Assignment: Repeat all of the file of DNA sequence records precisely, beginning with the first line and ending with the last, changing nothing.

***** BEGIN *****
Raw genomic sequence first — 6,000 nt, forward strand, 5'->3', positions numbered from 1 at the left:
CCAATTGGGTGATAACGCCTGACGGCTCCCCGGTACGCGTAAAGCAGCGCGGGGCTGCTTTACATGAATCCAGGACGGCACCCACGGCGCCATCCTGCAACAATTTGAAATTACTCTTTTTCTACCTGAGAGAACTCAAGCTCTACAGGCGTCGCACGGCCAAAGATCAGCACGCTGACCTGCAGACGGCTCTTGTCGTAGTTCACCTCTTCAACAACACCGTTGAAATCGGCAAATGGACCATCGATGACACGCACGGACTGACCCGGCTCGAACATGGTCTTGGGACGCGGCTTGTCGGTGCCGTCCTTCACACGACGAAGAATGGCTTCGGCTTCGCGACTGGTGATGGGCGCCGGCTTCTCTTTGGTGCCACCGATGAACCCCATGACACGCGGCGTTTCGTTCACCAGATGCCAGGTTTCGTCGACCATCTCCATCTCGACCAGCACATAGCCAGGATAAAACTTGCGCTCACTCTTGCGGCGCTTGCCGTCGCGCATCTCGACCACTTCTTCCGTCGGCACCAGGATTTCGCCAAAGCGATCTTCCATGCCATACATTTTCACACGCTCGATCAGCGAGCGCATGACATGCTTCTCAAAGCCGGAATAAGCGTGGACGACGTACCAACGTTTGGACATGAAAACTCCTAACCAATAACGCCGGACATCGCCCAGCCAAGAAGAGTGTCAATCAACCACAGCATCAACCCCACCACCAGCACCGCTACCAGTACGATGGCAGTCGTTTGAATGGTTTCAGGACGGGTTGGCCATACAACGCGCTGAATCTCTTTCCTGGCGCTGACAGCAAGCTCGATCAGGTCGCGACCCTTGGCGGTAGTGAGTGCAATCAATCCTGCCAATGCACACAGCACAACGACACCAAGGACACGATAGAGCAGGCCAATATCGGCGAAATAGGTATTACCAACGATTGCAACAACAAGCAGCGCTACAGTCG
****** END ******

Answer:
Raw genomic sequence first — 6,000 nt, forward strand, 5'->3', positions numbered from 1 at the left:
CCAATTGGGTGATAACGCCTGACGGCTCCCCGGTACGCGTAAAGCAGCGCGGGGCTGCTTTACATGAATCCAGGACGGCACCCACGGCGCCATCCTGCAACAATTTGAAATTACTCTTTTTCTACCTGAGAGAACTCAAGCTCTACAGGCGTCGCACGGCCAAAGATCAGCACGCTGACCTGCAGACGGCTCTTGTCGTAGTTCACCTCTTCAACAACACCGTTGAAATCGGCAAATGGACCATCGATGACACGCACGGACTGACCCGGCTCGAACATGGTCTTGGGACGCGGCTTGTCGGTGCCGTCCTTCACACGACGAAGAATGGCTTCGGCTTCGCGACTGGTGATGGGCGCCGGCTTCTCTTTGGTGCCACCGATGAACCCCATGACACGCGGCGTTTCGTTCACCAGATGCCAGGTTTCGTCGACCATCTCCATCTCGACCAGCACATAGCCAGGATAAAACTTGCGCTCACTCTTGCGGCGCTTGCCGTCGCGCATCTCGACCACTTCTTCCGTCGGCACCAGGATTTCGCCAAAGCGATCTTCCATGCCATACATTTTCACACGCTCGATCAGCGAGCGCATGACATGCTTCTCAAAGCCGGAATAAGCGTGGACGACGTACCAACGTTTGGACATGAAAACTCCTAACCAATAACGCCGGACATCGCCCAGCCAAGAAGAGTGTCAATCAACCACAGCATCAACCCCACCACCAGCACCGCTACCAGTACGATGGCAGTCGTTTGAATGGTTTCAGGACGGGTTGGCCATACAACGCGCTGAATCTCTTTCCTGGCGCTGACAGCAAGCTCGATCAGGTCGCGACCCTTGGCGGTAGTGAGTGCAATCAATCCTGCCAATGCACACAGCACAACGACACCAAGGACACGATAGAGCAGGCCAATATCGGCGAAATAGGTATTACCAACGATTGCAACAACAAGCAGCGCTACAGTCG